Highwire ActWhy the Northern Ireland ProtocolIs the Ultimate Brexit Test
As the UK struggles with the reality that it is the only country in the world to create its own internal trade barrier, Mike Buckley looks at the dangerous pitfalls for Boris Johnson
Though it came as no surprise, the rejection last week by Ursula von der Leyen, the President of the EU Commission, of Boris Johnson’s latest bid to renegotiate the Northern Ireland Protocol is not only a blow for him but a defining moment for Britain.
From Johnson’s perspective, he is trying to fix a problem he created when he signed the Protocol and the Withdrawal Agreement of which it is part. The problems were discussed at length only to be dismissed by Johnson and his allies.
From an EU perspective, the deal has been done and the renegotiation Johnson asks for is untenable for one central reason: the integrity of the Single Market and the ongoing viability of the EU itself. But why are these perspectives so at odds?
The Market Conundrum
In a different political age, the Conservatives understood and even valued the EU Single Market. Arthur Cockfield, the Brussels commissioner Margaret Thatcher appointed in 1985, was the driving force behind its creation. The motivation was clear: EEC membership had brought to an end Britain’s long underperformance as economic growth caught up with European peers.
Where the pre-existing Customs Union had removed tariffs on trade between member states the Single Market removed barriers created by differing national regulations which continued to make trade costly. The Single Market would make trade, and continued growth, even easier.
Fast forward to 2021 and today’s Conservatives have long forgotten the value of the market they did so much to create. They have forgotten, too, one of its foundational and essential elements: its integrity.
Without the ability to ensure that all goods present in the market adhere to agreed standards and regulations the Single Market “is over”, says Johannes de Jong of the European political foundation, Sallux. As he sees it, the UK approach “would destroy our internal market”, something which the EU “won’t [allow to] happen”.
The UK’s failure to understand this has led to it repeatedly asking for the same unrealistic outcome. To ease trade flows between Great Britain and Northern Ireland the UK wants the EU to relax import checks on goods. From London’s perspective, this should be no big deal – why require checks when most goods will stay in Northern Ireland, and UK standards are in any case the same as they were when the UK was a member state?
But in Brussels, the situation looks entirely different. The UK may once have been a member state, but we left. Single Market access is a privilege of membership, and one they intend to ensure stays that way. London also fails to account for the fact that the UK is not the only external trading relationship the EU has to deal with. It has similar relationships with Switzerland, Ukraine, Norway and others. What it grants to one will understandably be demanded by others.
Should the EU allow Britain to export unverified goods into the market “Ukraine, Norway and Switzerland would jump on it”, says de Jong, “and others as well. There is no chance, it is politically and legally not possible.”
The result is a stalemate over the Northern Ireland Protocol. The British Government wants a substantial renegotiation, the EU is willing merely to tweak the existing deal.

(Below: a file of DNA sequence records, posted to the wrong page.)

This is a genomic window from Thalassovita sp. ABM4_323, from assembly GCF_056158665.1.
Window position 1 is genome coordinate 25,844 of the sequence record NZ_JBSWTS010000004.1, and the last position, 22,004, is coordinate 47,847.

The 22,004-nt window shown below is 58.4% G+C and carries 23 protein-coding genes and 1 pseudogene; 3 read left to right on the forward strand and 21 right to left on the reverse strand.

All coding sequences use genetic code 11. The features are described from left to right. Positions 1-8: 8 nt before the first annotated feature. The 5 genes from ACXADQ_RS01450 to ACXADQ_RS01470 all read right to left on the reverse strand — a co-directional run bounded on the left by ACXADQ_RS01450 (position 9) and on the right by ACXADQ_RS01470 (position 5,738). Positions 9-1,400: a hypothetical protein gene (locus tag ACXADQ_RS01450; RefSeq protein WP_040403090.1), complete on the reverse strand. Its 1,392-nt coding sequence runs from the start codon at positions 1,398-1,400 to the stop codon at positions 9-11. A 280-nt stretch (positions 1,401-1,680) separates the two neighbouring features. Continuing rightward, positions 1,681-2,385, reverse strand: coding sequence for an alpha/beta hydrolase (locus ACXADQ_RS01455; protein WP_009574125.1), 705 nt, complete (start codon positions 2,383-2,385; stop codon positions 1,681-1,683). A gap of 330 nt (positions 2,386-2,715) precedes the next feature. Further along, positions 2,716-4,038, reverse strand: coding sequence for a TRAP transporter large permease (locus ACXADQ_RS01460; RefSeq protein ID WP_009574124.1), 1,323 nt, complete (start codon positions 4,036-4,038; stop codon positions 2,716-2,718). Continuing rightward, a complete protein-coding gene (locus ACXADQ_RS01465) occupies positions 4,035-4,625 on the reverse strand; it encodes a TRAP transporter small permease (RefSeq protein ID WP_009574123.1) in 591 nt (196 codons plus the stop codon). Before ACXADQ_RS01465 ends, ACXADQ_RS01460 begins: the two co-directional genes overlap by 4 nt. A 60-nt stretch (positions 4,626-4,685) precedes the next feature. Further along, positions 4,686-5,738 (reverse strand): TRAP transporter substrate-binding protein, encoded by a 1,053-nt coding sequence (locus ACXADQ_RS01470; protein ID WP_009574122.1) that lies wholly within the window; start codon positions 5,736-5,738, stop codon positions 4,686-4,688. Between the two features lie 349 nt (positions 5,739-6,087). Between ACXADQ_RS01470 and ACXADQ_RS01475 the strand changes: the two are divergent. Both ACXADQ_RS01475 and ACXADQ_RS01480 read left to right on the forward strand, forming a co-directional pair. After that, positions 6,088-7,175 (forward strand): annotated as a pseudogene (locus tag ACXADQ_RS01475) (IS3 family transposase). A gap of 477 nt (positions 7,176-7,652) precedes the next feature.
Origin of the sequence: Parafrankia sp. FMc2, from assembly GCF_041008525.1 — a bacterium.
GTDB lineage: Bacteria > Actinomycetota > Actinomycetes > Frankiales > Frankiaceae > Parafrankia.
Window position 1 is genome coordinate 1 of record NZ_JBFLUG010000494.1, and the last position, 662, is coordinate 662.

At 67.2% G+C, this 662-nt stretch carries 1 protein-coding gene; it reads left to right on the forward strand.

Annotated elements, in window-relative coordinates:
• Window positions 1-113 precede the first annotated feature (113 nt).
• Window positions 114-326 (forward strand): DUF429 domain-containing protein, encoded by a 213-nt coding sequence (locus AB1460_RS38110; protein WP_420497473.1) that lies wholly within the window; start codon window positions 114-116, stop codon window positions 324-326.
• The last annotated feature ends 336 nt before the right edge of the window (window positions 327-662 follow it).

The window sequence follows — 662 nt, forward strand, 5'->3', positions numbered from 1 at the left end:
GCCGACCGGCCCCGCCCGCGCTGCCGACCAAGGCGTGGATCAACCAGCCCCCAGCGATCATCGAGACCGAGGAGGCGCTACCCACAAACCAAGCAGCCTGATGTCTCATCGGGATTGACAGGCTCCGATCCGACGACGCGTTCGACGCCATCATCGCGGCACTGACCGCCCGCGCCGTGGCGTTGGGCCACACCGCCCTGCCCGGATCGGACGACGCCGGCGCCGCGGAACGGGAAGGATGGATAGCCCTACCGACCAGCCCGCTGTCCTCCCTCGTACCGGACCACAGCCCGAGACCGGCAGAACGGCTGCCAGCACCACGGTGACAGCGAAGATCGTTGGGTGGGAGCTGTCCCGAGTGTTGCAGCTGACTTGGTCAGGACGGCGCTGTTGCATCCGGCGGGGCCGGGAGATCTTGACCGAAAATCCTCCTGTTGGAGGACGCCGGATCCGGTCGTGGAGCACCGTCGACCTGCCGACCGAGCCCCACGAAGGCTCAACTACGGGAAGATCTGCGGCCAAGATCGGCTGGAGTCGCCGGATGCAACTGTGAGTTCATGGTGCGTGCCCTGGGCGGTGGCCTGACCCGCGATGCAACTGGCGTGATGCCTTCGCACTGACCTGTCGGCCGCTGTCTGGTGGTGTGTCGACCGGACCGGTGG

The EU’s proposed solution is a Swiss-style veterinary agreement under which the UK would follow EU rules on agricultural and food products, allowing them to be imported into the Single Market, and hence Northern Ireland, without impediment.
Johnson has dismissed this out of hand and threatened to implement Article 16 of the treaty, which would allow the UK unilaterally to abandon certain key provisions as they apply to checks on goods moving between Britain and Northern Ireland.
This would result in retaliation from the EU: in all likelihood tariffs on some or all goods exported from the UK to the EU, causing further harm to British businesses already suffering from the increased expense and paperwork created by leaving the Single Market and Customs Union.
Meanwhile, if Johnson continues to fail to comply with the Protocol (EU sources say that the grace periods currently in place to allow flexibility will end in the autumn – the latest extension was the last) this could also lead to the imposition of tariffs on UK goods entering the Single Market via Northern Ireland or elsewhere.
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The Government could also face pressure from US President Joe Biden and other world leaders. New Zealand Prime Minister Jacinda Ardern has already hinted that the UK’s application to join the Comprehensive and Progressive Agreement for Trans-Pacific Partnership (CPTPP) may be dependent on the implementation of the Protocol.
How Johnson responds will have consequences for Northern Ireland, the UK economy and our ability to gain trust with international partners in future trade negotiations, matters of national security and more.
All but forgotten are the people of Northern Ireland. Violence on its streets has its roots in real anger at the impacts of the Protocol, both economic and political. Both sides need to find a solution if tensions are not to grow, all the more given that some politicians in Northern Ireland including Jeffrey Donaldson, the new DUP leader, pretend that the Protocol can simply be wished away.
A better government than Johnson’s would recognise its culpability and accept Brussels’ compromise. In the absence of such a government, Brussels and Dublin will have to work all the harder for a viable solution, if necessary bringing in support from Washington and elsewhere. Peace and a viable economy in Northern Ireland depend on the outcome.
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